Keating lays out 4 ways to fix FBI
GROVE CITY, Pennsylvania (CNN) -- Oklahoma Gov. Frank Keating, who has been mentioned as a possible replacement for outgoing FBI Director Louis Freeh, suggests four ways the agency could prevent recent blunders.
Keating addressed students at Grove City College during commencement ceremonies Saturday. Afterward, he was asked by a reporter what he would have done differently in the past couple of months had he been running the FBI.
The FBI has taken heat for the alleged espionage of former agent Robert Hanssen and the recent discovery of thousands of pages of misplaced documents from the Oklahoma City bombing case.
One of the four things the FBI could do to fix the "mess" in which it now finds itself, Keating said, is to complete a thorough review of the agency's computer systems.
Some FBI officials have said the McVeigh document glitch stemmed from outdated computers, though Freeh denied that before a congressional panel Wednesday.
"The money is not an object," Keating said. "The leadership and attention to detail is the object."
Next, the bureau must acquire the best agents and train all of them in a "strict course in ethics." He cited the Hanssen case, involving an FBI agent arrested for spying for Russia and the Soviet Union. Hanssen, he said, "is an example of somebody that was a calamity."
The third step Keating suggested is to grant promotions solely on merit, not on the basis of "friendship or association."
And fourth, Keating suggested agents closely examine and strip apart every solved case to determine how it was successfully resolved.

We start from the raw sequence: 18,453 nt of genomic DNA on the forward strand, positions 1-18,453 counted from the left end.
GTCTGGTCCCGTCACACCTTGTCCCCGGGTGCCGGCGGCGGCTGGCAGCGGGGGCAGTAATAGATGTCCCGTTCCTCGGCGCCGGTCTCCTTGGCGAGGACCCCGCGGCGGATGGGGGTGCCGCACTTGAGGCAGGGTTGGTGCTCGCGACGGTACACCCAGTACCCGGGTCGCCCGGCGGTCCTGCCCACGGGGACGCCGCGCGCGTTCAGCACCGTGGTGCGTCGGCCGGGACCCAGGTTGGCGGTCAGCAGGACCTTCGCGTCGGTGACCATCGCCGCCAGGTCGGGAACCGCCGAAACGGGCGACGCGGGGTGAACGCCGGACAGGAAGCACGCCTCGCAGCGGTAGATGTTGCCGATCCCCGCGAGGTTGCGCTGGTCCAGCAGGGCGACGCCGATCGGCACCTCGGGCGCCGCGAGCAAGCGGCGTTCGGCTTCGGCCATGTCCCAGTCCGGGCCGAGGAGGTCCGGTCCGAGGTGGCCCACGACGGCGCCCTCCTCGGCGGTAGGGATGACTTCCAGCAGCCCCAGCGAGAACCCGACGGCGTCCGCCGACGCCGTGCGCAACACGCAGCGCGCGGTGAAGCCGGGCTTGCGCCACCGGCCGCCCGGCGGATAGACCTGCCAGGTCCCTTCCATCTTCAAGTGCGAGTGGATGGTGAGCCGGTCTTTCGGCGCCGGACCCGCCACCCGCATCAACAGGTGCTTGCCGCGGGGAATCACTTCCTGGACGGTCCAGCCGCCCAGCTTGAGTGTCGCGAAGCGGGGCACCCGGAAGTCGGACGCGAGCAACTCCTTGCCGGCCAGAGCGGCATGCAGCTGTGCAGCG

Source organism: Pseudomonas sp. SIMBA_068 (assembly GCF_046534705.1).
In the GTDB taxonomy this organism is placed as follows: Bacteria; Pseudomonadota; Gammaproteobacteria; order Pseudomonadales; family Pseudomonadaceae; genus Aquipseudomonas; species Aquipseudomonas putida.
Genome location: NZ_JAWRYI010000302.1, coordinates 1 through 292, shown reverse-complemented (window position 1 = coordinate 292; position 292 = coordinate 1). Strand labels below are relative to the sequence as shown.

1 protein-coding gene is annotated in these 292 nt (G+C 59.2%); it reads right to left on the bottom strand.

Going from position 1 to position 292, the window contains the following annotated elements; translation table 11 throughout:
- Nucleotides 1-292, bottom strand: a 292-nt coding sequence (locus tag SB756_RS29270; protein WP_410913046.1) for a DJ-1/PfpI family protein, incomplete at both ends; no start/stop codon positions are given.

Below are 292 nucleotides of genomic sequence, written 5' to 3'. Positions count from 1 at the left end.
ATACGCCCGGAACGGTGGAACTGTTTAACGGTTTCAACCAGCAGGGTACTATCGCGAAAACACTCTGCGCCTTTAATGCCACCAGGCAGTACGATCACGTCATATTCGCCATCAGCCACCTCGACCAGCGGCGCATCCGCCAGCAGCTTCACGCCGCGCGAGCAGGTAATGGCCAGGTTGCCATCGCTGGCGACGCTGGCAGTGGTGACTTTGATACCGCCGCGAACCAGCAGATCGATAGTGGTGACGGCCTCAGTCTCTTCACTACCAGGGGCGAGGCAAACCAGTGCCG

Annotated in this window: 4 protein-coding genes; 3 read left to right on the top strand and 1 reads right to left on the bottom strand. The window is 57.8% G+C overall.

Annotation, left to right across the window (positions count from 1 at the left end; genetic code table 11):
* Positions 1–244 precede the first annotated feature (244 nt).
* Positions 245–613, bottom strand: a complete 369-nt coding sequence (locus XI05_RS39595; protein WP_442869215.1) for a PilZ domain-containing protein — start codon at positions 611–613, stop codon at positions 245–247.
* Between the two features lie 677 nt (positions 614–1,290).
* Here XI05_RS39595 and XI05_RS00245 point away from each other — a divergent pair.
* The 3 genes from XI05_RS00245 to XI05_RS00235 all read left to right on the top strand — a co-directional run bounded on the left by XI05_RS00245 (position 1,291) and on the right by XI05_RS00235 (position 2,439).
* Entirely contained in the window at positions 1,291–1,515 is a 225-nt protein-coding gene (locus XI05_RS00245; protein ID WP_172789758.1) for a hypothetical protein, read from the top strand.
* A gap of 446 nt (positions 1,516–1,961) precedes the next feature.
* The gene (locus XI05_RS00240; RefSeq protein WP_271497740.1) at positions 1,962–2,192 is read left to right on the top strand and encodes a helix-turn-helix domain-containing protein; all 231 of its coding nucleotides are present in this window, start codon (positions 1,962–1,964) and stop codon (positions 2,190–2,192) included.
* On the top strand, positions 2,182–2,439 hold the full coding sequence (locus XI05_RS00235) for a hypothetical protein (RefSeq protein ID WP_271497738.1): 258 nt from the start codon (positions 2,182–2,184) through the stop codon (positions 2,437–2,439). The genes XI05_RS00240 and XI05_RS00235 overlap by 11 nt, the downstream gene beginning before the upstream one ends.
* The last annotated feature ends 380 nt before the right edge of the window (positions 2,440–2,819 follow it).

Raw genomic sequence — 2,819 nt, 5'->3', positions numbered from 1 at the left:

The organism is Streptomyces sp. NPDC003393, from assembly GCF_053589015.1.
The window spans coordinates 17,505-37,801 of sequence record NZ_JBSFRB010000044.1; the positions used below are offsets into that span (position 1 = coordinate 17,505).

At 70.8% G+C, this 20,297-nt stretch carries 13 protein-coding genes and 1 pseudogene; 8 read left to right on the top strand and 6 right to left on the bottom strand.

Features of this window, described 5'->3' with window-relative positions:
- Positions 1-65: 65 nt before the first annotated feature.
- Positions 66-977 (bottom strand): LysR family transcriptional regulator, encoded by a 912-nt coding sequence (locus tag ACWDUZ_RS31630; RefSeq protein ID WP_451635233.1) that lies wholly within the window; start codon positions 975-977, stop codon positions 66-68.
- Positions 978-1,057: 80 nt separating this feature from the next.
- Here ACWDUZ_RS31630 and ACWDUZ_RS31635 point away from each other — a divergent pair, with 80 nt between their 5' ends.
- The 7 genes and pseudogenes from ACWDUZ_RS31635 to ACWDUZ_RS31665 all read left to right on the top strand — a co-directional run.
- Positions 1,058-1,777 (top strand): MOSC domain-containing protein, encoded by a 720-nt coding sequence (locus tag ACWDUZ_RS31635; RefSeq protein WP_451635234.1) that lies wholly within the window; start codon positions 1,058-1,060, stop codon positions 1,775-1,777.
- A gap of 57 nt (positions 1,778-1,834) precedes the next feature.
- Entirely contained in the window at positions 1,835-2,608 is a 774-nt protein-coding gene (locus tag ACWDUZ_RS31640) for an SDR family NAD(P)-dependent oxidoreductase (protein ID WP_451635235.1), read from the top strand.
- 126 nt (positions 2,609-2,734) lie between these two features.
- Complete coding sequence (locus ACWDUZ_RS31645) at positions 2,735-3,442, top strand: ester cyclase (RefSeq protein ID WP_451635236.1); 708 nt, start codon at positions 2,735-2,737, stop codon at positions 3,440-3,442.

"Those systems should be made a part of their culture," he said. "For those cases that are unsuccessful, you strip that down to find out how not to do that again."
As a former FBI agent and U.S. attorney whose state was targeted in McVeigh's attack, Keating commended the agency for its investigation of the bombing. But he said the misplacement of more than 3,100 pages relating to the case was "not acceptable."
"There were hundreds of agents from many different agencies," he said. "There were tens of thousands of interviews conducted and millions of pieces of evidence accumulated. So to lose or misplace or forget 3,000 or so pieces of evidence is not impossible, but it is unforgivable."
He said such mistakes tarnish the public perception of the FBI, which he called the "greatest law enforcement agency in the world," and provide fodder for conspiracy theorists.
A search for Freeh's replacement began almost immediately after he announced this month he would retire. Keating's name has been mentioned for a possible replacement, though some reports have omitted his name from the short list.
Keating's press secretary Dan Mahoney told CNN earlier this month there had not been any contact from administration officials about the FBI director position.
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